Having too many truffles around isn't a bad problem, but that's how Pete Steffy went pro. After studying under a chocolate-shop owner in Mexico for fun while teaching abroad, Pete came home to Detroit obsessed with perfecting a recipe, giving piles of candy away. When friends of friends begged for more, he launched Pete's Chocolate Company, a wholesale business with occasional stalls in places like Eastern Market.
"Traditional hand-rolled truffles are soft and creamy," Pete says. But, he adds, delicate doesn't mean difficult. There's no fussy tempering or messy dipping here. Just melt chocolate with cream, chill until firm, then roll little balls and coat them in cocoa, nuts or sugar—kind of like shaping a snickerdoodle cookie. "There's a lot of room for experimentation," says Pete, who adds ingredients like rosemary, peanuts or sea salt to his truffles. "But the basic technique is easy enough for anyone to make amazing homemade chocolates."
Photo: Blaine Moats
Chop chocolate (for quantity, see note below). Set aside. Heat 1/2 cup heavy whipping cream in a double boiler or heavy saucepan over medium heat, stirring occassionally, until steaming (do not boil).
Tip: "Buy the nicest looking bars at the store," Pete says. "Look for something without artificial flavors or fillers like vegetable oil."
Add chocolate; stir to coat, then remove from heat. Let stand, covered, for five minutes. Stir until combined, scraping sides.
Tip: "Sometimes the mixture will break and the fat starts to separate," Pete warns. But not to fear: "If it looks lumpy or oily, an immersion blender quickly and easily makes it really smooth again. A whisk works, too."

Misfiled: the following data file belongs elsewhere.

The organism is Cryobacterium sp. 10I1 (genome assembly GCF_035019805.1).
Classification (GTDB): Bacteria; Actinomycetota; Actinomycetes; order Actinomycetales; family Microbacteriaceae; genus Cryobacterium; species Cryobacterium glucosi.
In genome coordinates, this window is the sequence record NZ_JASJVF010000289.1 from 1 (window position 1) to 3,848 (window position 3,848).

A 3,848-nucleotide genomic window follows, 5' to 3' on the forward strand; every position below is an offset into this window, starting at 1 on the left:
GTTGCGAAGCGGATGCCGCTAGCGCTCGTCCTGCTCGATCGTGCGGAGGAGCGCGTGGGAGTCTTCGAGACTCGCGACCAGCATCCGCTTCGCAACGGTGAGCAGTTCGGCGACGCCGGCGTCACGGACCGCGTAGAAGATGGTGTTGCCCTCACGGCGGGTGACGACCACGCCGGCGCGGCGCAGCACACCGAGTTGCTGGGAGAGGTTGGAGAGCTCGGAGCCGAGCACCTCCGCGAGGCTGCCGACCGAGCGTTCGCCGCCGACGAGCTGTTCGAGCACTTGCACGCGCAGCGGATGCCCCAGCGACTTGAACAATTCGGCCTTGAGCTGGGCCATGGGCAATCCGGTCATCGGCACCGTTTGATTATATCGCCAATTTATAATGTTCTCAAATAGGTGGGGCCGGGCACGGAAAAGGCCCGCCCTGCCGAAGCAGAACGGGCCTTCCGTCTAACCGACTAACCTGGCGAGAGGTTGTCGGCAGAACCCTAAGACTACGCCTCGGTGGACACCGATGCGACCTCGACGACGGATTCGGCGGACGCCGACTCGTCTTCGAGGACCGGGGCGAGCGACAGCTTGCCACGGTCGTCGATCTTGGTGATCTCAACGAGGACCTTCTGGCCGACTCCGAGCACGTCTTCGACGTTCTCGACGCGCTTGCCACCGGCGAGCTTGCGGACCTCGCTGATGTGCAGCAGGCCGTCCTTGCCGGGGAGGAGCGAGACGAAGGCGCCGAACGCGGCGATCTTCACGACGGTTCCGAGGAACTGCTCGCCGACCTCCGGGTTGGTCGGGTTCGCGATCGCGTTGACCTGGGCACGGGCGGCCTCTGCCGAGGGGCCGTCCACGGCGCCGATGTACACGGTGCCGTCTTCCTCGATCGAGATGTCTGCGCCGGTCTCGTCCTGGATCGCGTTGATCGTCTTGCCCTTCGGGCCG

If necessary, briefly return to low heat to melt fully. Add a mix-in, if desired. Line a rimmed baking sheeting with parchment paper. Spread mixture evenly on paper.
Tip: Mix-ins include finely chopped toasted nuts; minced dried fruit or crystallized ginger; liqueur, such as Kahlua (1 tablespoon); extract, such as peppermint (1/4 to 1/2 teaspoon); and spices, such as cayenne, cinnamon or sea salt.
Let mixture stand for 2 hours to set, then chill at least 2 more hours in the fridge. Using a 1-inch scoop or 2 teaspoons, divide mixture into 1-inch pieces. Place on a baking sheet lined with parchment paper. If necessary, chill 10 to 15 minutes, until just firm.
Tip: The mixture shouldn't be rock-hard, but you'll be rolling it with your hands, so you want it firm enough to avoid melting.
Roll each piece between your palms until round, smooth and a bit tacky, but not gooey. Toss each ball immediately in coating of your choice.
Tip: Try coating truffles in cocoa powder, coarse decorating sugars, sprinkles, finely chopped toasted nuts or free-dried raspberries, blitzed to a red powder in the food processor. Truffles coated in with freeze-dried raspberries taste and look best the first day. Other coatings will hold fine for a few days. Store truffles at a cool, dry room temp.
How Much Chocolate?
You can use bittersweet, milk or white chocolate--but the amount varies because each melts to a different consistency. For every 1/2 cup cream, use 150 grams bittersweet chocolate (yield: about 16 truffles), 300 grams milk chocolate (yield: 26) or 410 grams white chocolate (yield: 32). For shopping reference: Good quality bars such as Lindt or Ghiradelli weigh about 100 grams, but an inexpensive digital scale makes precise measuring a breeze.
Get to know Pete
Began making truffles in 2009. Founding member of FoodLab Detroit, a small business incubator. Plays bass guitar.